UNC guards struggle in loss to Illinois

CHAMPAIGN, Ill. - Without good guard it's almost impossible to win basketball games in March. As it turns out, not having it can be a problem in November, too.
North Carolina found that out the hard way, as their backcourt pulled a no-show in a 79-67 loss to No. 20 Illinois in the ACC/Big Ten Challenge.
The Illini shut out Carolina's starting backcourt of Larry Drew II and Dexter Strickland in the first half, as well as three reserves who came off the bench.
John Henson had his second good game in a row, leading the Tar Heels with 16 points, but that wasn't enough against an Illinois lineup with three seniors.
"It's difficult for us right now," UNC coach Roy Williams said. "To me, the game in a nutshell was (Illinois') veteran experienced players playing like good veteran experienced players."
Forward Mike Davis led the Illini with 20 points and 10 rebounds while guard Demetri McCamey scored 17 points and dished out eight assists.
"Demetri was something else," Williams said. "He never looked like he felt pressure. I felt like Demetri controlled the basketball game."
The same could obviously not be said for Carolina's guards.
Things started out well, when they were able to feed the post and keep the scoring in the paint - that was certainly a factor in the scoring goose egg for the UNC guards.
But once Tyler Zeller picked up his third foul with nine minutes to go in the first half, their biggest inside threat was gone.
Henson and Justin Knox picked up the slack, but without guard help, the Tar Heels (4-3) couldn't take advantage of staying close to Illinois (7-1).
"It kind of disrupted our rhythm offensively," said Drew, who had seven assists and three turnovers, though only one of those assists came in the second half.
At the end of the day, the Tar Heels were not done in by any environmental factors in their first true road game of the year (although freshman Harrison Barnes heard his share of "overrated" chants).
They were just plagued by the same problems they have had most of the young season.
They turned the ball over 18 times in the game, and 14 of those giveaways came from the guards.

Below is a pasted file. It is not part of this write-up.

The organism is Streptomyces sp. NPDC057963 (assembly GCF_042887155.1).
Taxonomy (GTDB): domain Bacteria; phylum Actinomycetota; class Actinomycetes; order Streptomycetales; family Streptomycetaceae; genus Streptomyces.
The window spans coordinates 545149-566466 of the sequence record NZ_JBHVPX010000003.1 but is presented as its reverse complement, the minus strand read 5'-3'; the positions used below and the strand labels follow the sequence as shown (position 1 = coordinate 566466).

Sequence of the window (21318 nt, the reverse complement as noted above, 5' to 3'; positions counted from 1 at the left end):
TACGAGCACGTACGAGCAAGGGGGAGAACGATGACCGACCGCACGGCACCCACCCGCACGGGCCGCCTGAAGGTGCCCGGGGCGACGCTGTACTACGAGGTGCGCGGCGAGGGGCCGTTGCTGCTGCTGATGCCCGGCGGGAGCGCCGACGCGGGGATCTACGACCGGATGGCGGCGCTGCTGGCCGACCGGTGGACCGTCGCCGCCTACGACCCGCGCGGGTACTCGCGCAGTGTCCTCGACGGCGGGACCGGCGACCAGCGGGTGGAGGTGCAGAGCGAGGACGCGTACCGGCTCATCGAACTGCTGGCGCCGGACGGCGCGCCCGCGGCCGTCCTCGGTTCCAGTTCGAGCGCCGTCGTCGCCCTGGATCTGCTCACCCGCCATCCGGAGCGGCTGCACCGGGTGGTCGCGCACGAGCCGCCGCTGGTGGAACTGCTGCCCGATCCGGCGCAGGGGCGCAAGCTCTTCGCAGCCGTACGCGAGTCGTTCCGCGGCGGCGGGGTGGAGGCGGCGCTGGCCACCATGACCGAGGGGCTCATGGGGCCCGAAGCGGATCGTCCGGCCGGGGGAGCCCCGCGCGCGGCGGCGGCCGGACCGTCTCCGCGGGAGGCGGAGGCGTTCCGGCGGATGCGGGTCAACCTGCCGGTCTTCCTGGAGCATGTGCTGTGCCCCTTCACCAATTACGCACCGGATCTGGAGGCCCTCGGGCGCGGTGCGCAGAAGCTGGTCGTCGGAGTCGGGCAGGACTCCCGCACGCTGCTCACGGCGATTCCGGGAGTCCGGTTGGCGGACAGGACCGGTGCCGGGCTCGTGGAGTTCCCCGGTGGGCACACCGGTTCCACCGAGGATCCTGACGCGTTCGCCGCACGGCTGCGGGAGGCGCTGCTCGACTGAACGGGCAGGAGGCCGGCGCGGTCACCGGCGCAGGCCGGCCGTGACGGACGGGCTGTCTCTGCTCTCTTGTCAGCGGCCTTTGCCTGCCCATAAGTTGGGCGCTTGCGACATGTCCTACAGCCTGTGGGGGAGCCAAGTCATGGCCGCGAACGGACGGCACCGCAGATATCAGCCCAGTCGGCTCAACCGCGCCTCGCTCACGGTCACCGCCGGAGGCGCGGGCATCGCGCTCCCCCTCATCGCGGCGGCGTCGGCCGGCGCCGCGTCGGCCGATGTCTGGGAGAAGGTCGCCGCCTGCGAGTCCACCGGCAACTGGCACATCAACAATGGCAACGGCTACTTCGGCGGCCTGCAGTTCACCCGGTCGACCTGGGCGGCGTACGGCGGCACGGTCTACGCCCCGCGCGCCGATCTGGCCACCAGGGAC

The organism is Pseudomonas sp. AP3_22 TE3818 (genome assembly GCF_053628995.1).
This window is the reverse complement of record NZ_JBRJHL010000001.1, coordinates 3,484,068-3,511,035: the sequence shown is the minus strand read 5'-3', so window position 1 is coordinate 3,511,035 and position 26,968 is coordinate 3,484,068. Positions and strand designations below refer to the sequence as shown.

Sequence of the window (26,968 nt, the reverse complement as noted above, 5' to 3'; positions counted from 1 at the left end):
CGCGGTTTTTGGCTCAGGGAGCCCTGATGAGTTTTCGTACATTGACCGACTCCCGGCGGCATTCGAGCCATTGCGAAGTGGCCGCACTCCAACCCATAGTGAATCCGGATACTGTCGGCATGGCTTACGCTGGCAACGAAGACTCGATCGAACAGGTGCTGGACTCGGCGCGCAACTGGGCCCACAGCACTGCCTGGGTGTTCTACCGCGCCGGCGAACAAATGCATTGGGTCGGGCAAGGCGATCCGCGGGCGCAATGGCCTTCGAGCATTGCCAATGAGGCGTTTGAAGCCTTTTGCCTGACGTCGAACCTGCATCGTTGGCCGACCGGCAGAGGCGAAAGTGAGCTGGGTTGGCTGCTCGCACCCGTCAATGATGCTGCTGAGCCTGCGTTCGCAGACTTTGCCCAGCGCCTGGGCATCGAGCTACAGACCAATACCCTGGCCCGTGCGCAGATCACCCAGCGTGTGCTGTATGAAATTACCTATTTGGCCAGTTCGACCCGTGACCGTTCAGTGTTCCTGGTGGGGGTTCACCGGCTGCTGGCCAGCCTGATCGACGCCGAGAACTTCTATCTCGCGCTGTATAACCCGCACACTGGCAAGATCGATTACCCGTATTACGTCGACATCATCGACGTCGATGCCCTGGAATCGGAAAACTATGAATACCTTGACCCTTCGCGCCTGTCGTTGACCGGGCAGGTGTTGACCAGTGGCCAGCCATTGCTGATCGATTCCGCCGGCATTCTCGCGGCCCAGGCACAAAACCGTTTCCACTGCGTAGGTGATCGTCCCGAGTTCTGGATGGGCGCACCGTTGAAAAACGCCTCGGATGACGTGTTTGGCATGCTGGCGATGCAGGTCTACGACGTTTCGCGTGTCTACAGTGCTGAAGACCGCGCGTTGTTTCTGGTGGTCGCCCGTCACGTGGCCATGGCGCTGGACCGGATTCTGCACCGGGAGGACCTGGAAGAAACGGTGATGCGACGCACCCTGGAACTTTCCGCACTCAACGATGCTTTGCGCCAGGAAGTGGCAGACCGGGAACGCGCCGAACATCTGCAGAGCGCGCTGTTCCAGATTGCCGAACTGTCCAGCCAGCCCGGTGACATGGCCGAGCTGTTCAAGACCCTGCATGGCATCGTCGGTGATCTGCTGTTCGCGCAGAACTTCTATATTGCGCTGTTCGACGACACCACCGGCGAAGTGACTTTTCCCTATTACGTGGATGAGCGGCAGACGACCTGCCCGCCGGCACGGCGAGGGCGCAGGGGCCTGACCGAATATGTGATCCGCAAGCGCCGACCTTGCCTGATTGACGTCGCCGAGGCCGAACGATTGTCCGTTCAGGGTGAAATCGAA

"Their defense was so much more aggressive than our offense was sharp," Williams said. "We didn't make very good decisions. But sometimes you make bad decisions because the other guys have you back on your heels."
Carolina also missed nine of its 17 free through attempts, and the Illini never appeared to be in any real danger of giving up the lead, which swelled to as many as 16 in the second half.
Zeller was the only source of UNC offense over a six-minute stretch in the first half until he picked up that third foul with nine minutes to go.
Williams blamed himself for not taking Zeller out after his second foul, which occurred just 43 seconds earlier, while Zeller blamed himself for doing "something stupid" to pick up the third.
"It was disconcerting to have to sit on the bench the rest of the half," Zeller said.
The rest of the Tar Heels played like they agreed.
No UNC guard managed to score a basket in the entire first half, combining to shoot 0 for 7.
Meanwhile, the Illini's starting backcourt tandem of McCamey and D.J. Richardson combined for 21 in the half, including a 3-pointer by Richardson at the buzzer that gave Illinois a 37-30 advantage going to the locker room.
That dichotomy was telling in the end result, which was a hard lesson for the Tar Heels judging by the mood in the locker room.
"It's a game," said freshman guard Kendall Marshall, who had no points, no assists and three turnovers. "The season's not over."